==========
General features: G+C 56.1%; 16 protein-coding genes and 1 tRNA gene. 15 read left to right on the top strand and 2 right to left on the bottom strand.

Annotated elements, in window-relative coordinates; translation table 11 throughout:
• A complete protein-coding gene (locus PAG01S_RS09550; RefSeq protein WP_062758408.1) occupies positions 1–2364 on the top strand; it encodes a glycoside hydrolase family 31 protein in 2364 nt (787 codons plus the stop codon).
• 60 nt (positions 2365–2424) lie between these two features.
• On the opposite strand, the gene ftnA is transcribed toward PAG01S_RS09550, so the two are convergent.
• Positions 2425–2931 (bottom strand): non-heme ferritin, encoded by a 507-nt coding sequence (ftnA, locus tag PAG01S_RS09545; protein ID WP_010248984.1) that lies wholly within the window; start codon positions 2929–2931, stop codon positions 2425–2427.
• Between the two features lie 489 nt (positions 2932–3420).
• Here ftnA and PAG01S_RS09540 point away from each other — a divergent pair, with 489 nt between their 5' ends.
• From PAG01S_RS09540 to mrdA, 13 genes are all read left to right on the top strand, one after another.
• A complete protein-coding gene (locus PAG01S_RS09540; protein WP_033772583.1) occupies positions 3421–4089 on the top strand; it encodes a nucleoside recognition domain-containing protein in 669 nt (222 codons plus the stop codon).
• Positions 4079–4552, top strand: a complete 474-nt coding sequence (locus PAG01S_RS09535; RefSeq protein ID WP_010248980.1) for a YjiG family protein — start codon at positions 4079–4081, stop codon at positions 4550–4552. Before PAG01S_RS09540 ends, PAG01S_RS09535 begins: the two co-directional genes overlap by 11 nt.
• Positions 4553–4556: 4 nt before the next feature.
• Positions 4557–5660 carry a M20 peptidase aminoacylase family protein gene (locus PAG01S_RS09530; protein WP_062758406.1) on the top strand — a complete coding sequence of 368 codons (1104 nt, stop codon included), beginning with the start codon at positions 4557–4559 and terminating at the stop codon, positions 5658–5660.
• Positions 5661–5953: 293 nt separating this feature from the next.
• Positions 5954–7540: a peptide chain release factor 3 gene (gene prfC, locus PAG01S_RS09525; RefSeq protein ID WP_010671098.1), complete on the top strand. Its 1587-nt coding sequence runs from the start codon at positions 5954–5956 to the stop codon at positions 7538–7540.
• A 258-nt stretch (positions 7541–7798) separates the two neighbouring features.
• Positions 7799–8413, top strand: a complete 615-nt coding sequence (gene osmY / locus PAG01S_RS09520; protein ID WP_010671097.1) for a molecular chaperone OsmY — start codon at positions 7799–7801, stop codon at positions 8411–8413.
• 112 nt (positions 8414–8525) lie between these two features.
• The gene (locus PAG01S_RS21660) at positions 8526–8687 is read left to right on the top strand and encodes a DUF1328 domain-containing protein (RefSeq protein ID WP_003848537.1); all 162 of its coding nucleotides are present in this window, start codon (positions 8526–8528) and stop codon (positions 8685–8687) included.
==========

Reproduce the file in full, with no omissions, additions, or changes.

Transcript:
General features: G+C 56.1%; 16 protein-coding genes and 1 tRNA gene. 15 read left to right on the top strand and 2 right to left on the bottom strand.

Annotated elements, in window-relative coordinates; translation table 11 throughout:
• A complete protein-coding gene (locus PAG01S_RS09550; RefSeq protein WP_062758408.1) occupies positions 1–2364 on the top strand; it encodes a glycoside hydrolase family 31 protein in 2364 nt (787 codons plus the stop codon).
• 60 nt (positions 2365–2424) lie between these two features.
• On the opposite strand, the gene ftnA is transcribed toward PAG01S_RS09550, so the two are convergent.
• Positions 2425–2931 (bottom strand): non-heme ferritin, encoded by a 507-nt coding sequence (ftnA, locus tag PAG01S_RS09545; protein ID WP_010248984.1) that lies wholly within the window; start codon positions 2929–2931, stop codon positions 2425–2427.
• Between the two features lie 489 nt (positions 2932–3420).
• Here ftnA and PAG01S_RS09540 point away from each other — a divergent pair, with 489 nt between their 5' ends.
• From PAG01S_RS09540 to mrdA, 13 genes are all read left to right on the top strand, one after another.
• A complete protein-coding gene (locus PAG01S_RS09540; protein WP_033772583.1) occupies positions 3421–4089 on the top strand; it encodes a nucleoside recognition domain-containing protein in 669 nt (222 codons plus the stop codon).
• Positions 4079–4552, top strand: a complete 474-nt coding sequence (locus PAG01S_RS09535; RefSeq protein ID WP_010248980.1) for a YjiG family protein — start codon at positions 4079–4081, stop codon at positions 4550–4552. Before PAG01S_RS09540 ends, PAG01S_RS09535 begins: the two co-directional genes overlap by 11 nt.
• Positions 4553–4556: 4 nt before the next feature.
• Positions 4557–5660 carry a M20 peptidase aminoacylase family protein gene (locus PAG01S_RS09530; protein WP_062758406.1) on the top strand — a complete coding sequence of 368 codons (1104 nt, stop codon included), beginning with the start codon at positions 4557–4559 and terminating at the stop codon, positions 5658–5660.
• Positions 5661–5953: 293 nt separating this feature from the next.
• Positions 5954–7540: a peptide chain release factor 3 gene (gene prfC, locus PAG01S_RS09525; RefSeq protein ID WP_010671098.1), complete on the top strand. Its 1587-nt coding sequence runs from the start codon at positions 5954–5956 to the stop codon at positions 7538–7540.
• A 258-nt stretch (positions 7541–7798) separates the two neighbouring features.
• Positions 7799–8413, top strand: a complete 615-nt coding sequence (gene osmY / locus PAG01S_RS09520; protein ID WP_010671097.1) for a molecular chaperone OsmY — start codon at positions 7799–7801, stop codon at positions 8411–8413.
• 112 nt (positions 8414–8525) lie between these two features.
• The gene (locus PAG01S_RS21660) at positions 8526–8687 is read left to right on the top strand and encodes a DUF1328 domain-containing protein (RefSeq protein ID WP_003848537.1); all 162 of its coding nucleotides are present in this window, start codon (positions 8526–8528) and stop codon (positions 8685–8687) included.